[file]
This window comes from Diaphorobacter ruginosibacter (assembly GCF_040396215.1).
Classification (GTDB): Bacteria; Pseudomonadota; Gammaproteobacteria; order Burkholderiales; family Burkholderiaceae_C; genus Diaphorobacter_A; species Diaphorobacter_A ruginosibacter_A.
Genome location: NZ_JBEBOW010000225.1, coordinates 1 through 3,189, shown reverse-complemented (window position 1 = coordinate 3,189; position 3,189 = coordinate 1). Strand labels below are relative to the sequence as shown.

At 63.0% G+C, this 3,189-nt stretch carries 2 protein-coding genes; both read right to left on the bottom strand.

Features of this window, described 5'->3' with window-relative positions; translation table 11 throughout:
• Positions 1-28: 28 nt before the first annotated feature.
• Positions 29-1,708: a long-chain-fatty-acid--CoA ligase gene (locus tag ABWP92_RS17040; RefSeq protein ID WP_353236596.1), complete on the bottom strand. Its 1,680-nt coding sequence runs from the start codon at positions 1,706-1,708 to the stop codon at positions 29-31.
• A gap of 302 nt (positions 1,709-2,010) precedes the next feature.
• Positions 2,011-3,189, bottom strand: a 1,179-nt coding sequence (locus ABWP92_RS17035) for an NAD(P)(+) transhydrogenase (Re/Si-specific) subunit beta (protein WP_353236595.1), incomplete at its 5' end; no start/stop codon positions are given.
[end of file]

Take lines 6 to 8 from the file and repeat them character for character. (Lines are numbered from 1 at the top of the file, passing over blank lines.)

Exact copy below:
• Positions 1-28: 28 nt before the first annotated feature.
• Positions 29-1,708: a long-chain-fatty-acid--CoA ligase gene (locus tag ABWP92_RS17040; RefSeq protein ID WP_353236596.1), complete on the bottom strand. Its 1,680-nt coding sequence runs from the start codon at positions 1,706-1,708 to the stop codon at positions 29-31.
• A gap of 302 nt (positions 1,709-2,010) precedes the next feature.